Citizens Union agrees with the sentiments expressed by United States Attorney Preet Bharara, who has called for a more systemic city and state government response to public corruption, but we add – “ENOUGH ALREADY“. The pursuit of money in our political system and the rising corruption driven by self-interest must end.

The integrity of the government in New York State and City cannot rely exclusively on the fine work of Mr. Bharara and his office. While the state enacted meaningful ethics reform in 2011, too often both state and city ethics bodies are failing to identify and pursue major acts of corruption hampered by self-imposed limits placed on the low level of vetting before the public. Federal law enforcement officials have continually filled the void.

But state and city officials can change our laws to stop the tide of corruption:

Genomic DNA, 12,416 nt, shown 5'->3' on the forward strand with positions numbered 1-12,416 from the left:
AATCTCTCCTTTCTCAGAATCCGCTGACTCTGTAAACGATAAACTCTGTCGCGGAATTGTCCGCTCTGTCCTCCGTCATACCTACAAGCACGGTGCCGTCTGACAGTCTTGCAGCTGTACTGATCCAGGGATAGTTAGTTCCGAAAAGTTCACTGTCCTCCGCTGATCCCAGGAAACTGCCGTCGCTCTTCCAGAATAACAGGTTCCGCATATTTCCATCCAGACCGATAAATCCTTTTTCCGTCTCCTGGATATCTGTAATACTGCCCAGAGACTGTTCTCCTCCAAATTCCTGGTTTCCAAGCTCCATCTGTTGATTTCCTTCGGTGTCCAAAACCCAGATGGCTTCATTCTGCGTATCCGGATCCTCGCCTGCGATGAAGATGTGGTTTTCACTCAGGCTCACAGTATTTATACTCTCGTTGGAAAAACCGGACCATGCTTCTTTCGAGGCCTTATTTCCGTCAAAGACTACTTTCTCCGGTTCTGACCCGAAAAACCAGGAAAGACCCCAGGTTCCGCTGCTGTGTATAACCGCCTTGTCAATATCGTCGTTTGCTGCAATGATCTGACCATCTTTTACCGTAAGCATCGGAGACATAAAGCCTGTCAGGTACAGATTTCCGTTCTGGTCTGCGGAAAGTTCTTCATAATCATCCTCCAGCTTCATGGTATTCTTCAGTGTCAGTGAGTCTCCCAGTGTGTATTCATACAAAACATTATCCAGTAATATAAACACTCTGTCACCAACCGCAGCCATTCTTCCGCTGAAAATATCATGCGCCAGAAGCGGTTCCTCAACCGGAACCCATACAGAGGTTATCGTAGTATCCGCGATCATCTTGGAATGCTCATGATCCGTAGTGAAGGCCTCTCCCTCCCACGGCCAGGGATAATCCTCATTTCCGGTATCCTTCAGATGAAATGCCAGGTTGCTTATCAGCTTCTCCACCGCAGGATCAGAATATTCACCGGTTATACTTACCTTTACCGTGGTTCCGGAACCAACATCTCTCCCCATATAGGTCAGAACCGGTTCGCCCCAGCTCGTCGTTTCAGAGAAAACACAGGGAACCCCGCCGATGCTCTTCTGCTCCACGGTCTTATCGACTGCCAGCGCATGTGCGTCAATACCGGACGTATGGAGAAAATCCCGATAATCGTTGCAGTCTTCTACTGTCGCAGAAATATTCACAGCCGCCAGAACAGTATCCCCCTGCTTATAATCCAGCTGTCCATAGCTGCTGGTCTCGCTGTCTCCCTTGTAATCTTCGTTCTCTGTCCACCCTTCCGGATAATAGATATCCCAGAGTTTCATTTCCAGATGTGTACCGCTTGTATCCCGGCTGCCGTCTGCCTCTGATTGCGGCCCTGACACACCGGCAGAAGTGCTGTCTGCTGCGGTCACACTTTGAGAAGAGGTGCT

1. Pass comprehensive state campaign finance reform that includes improved public financing, creates a strong and effective enforcement mechanism, closes loopholes, lowers contribution limits, and ends the pay to play culture.
  2. End Tammany Hall-style political party bossism in New York City and partisan elections once and for all by opening up all our elections to all New Yorkers. Implement a top-two primary election system open to all eligible voters, regardless of party status, so that every registered voter can participate in the election that is often the most determinative of who is elected to office in New York. The top two candidates would then move onto the general election in which all eligible voters would again vote.